's Forum Archives - General

Archive Home >> General(1 2 3 4 5 6 7 8 9 10 11 12 13 14 15 16 17 18 19 20 21 22 23 24 25 26 27 28 29 30 31 32 33 34 35 36 )

Spoke Replacement & Tensioning(2 posts)

Spoke Replacement & Tensioningbent_spoke
Apr 26, 2003 11:55 AM
I've got the replacement spokes for my old '75 Peugeot which probably came with steel rims (no $$ to update right now). I want to replace spokes, true/tension the wheel so the spokes stop breaking. From my previous post, someone mentioned that you don't have to worry about dishing a 5 speed cassette. If this is true, does this also mean that the left & right sides of the wheel get the same tension. I'm guessing this is the case as the spokes are the same length (removed a 2nd one to check).

Regarding the tensioning, is it recommended that I get the spokes as tight as possibly while keeping the wheel true, even though this is a steel rim. I appreciate the help, as I'm planning to use this bike for the NYC 5 boroughs ride & it'll great not to have to worry about busting spokes!
That's a tall order.Spoke Wrench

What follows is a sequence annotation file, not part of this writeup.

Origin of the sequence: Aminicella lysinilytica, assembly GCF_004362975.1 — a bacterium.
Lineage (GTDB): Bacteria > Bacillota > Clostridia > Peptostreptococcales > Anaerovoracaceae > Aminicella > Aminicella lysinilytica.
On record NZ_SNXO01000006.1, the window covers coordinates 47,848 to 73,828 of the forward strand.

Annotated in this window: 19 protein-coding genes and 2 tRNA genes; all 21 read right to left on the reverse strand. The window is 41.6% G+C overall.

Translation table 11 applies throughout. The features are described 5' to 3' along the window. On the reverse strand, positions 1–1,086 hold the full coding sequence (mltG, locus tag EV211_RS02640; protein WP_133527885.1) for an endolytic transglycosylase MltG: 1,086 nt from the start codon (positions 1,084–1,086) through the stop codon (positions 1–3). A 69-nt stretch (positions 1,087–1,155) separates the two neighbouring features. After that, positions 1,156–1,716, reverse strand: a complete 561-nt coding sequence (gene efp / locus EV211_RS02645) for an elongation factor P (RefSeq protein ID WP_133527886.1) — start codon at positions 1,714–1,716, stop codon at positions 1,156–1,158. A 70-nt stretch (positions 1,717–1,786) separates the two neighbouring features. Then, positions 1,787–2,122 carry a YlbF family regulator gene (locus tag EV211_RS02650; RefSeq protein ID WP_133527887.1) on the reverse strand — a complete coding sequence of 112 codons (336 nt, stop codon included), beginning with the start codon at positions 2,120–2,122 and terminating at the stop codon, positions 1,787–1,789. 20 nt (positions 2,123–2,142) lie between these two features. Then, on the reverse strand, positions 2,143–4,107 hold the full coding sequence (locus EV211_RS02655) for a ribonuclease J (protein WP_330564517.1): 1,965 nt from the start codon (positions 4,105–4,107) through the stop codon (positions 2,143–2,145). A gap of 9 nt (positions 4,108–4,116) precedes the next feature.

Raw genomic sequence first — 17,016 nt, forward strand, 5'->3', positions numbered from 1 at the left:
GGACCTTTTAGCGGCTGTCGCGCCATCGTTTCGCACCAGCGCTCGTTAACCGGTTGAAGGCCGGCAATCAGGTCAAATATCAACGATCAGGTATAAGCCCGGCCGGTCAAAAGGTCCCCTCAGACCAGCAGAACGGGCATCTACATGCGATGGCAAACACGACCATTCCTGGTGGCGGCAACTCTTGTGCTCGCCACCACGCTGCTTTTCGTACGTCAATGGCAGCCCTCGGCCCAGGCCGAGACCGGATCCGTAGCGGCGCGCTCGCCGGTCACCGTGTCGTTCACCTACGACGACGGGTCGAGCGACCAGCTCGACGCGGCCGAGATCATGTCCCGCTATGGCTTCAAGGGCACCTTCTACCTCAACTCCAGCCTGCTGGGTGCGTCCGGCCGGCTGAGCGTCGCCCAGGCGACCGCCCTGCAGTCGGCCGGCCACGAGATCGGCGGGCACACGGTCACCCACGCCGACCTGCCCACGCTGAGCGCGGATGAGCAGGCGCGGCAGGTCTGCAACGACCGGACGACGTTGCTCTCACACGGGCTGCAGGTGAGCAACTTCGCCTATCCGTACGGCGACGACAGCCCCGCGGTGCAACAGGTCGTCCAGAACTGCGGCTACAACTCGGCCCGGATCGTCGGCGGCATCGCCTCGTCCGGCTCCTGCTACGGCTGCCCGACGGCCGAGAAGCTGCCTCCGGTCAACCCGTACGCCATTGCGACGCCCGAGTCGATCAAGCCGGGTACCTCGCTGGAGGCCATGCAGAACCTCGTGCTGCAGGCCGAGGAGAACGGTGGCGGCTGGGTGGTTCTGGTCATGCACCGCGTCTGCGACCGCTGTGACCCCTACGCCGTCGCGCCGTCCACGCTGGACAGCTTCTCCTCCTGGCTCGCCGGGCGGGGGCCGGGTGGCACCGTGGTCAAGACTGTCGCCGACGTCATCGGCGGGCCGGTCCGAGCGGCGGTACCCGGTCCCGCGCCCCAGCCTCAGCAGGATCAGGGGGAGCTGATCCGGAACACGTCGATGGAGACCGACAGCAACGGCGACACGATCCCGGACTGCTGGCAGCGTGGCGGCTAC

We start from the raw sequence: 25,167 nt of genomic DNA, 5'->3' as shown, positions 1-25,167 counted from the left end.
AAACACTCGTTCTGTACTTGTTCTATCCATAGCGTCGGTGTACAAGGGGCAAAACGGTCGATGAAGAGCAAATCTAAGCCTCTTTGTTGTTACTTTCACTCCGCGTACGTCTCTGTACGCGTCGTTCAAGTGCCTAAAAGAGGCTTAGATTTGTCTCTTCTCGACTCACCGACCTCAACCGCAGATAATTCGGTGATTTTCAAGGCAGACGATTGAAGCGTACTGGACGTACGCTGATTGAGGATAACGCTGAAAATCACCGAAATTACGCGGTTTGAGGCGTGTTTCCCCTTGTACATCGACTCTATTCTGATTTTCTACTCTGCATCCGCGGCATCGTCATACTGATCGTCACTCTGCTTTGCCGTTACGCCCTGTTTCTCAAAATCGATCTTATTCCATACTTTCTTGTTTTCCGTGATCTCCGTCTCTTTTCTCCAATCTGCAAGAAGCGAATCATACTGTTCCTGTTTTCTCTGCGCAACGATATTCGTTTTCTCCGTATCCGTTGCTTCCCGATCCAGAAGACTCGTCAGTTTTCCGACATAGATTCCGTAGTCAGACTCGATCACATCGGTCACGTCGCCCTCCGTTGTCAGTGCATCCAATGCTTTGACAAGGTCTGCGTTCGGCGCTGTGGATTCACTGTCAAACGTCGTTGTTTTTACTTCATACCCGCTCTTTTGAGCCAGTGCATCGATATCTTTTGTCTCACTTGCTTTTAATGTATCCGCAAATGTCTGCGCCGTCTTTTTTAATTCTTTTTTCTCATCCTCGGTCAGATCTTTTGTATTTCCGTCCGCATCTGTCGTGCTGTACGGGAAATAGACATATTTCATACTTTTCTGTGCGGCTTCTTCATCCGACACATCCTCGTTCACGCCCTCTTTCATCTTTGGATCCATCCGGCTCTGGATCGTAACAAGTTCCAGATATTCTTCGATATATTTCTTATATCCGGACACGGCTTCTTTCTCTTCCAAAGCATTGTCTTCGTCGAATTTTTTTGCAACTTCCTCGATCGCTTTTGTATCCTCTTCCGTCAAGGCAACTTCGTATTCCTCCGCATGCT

Apr 26, 2003 1:29 PM
First of all, consider the condition of your rims. If they have been warped over the years as is likely, no amount of tuneing and tensioning is going to get you both straight rims and even spoke tension.

5 speed rear wheels do have to be dished in order to center the rim between the chainstays. The dishing just isn't as pronounced as on 7,8 and 9-speed wheels.

The objective is threefold:
1. Provide adequate tension on the left side of the rear wheel (the least tensioned hub flange).
2. Provide as equal tension as possible to each spoke. There will be a noticeable difference between the left and right side of the rear wheel. There will be some but much less difference among spokes on the same side.
3. Make the rim both round and true from side to side. Side to side is easy. Round is hard.

Good luck!